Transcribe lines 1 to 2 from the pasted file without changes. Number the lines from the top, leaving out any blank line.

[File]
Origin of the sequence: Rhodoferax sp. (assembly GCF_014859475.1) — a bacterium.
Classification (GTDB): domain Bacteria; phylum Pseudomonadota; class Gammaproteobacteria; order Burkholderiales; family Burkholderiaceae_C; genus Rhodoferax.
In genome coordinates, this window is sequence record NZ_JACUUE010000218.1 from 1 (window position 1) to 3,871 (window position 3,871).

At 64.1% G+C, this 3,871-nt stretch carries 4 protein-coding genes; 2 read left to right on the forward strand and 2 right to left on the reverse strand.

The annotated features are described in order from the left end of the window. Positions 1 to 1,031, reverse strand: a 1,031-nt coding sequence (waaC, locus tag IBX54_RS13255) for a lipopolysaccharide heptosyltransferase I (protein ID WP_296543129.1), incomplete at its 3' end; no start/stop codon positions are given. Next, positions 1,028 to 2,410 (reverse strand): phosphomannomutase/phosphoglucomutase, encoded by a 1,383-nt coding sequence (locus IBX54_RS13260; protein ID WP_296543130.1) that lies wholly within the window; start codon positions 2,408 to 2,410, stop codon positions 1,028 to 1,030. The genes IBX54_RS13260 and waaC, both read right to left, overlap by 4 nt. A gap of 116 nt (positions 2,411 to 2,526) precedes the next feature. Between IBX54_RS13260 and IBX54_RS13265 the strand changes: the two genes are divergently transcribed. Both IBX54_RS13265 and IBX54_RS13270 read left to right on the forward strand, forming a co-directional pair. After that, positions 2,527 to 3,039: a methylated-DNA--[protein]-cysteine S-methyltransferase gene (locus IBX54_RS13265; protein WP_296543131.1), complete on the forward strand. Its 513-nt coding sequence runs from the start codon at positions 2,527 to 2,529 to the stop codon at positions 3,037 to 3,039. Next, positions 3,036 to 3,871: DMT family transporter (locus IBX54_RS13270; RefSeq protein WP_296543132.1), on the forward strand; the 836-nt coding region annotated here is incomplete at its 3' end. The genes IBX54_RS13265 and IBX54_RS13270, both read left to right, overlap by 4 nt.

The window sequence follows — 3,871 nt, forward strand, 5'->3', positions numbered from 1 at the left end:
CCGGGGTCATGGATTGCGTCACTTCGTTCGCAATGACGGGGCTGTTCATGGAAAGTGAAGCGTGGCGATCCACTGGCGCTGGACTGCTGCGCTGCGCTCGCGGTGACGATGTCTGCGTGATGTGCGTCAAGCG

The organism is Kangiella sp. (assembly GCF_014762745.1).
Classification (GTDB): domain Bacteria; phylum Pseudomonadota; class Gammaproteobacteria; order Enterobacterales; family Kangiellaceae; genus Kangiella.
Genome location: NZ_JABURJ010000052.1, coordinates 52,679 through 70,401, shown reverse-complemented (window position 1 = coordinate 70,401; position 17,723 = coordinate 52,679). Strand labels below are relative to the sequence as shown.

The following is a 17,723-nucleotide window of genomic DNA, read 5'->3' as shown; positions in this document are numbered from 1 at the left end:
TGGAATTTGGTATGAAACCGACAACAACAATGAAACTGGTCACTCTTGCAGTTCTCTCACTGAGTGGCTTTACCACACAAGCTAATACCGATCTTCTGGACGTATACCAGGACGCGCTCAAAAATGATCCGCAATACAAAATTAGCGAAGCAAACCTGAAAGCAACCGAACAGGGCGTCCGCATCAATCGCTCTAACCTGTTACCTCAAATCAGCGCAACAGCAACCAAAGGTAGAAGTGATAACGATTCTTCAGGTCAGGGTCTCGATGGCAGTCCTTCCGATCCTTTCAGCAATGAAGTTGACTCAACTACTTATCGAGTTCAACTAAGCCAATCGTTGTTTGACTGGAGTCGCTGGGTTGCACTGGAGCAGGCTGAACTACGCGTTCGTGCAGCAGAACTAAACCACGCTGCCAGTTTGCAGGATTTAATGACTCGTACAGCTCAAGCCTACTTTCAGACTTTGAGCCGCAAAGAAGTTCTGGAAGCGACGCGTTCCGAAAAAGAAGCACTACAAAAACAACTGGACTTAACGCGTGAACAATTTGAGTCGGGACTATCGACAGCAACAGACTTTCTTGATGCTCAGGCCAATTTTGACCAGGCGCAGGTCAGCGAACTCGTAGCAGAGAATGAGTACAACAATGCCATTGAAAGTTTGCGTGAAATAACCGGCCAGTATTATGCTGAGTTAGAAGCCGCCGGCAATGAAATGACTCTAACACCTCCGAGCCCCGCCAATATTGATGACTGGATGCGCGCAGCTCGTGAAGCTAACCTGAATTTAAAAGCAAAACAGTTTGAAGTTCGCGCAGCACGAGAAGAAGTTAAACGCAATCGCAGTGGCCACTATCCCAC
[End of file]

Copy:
Origin of the sequence: Rhodoferax sp. (assembly GCF_014859475.1) — a bacterium.
Classification (GTDB): domain Bacteria; phylum Pseudomonadota; class Gammaproteobacteria; order Burkholderiales; family Burkholderiaceae_C; genus Rhodoferax.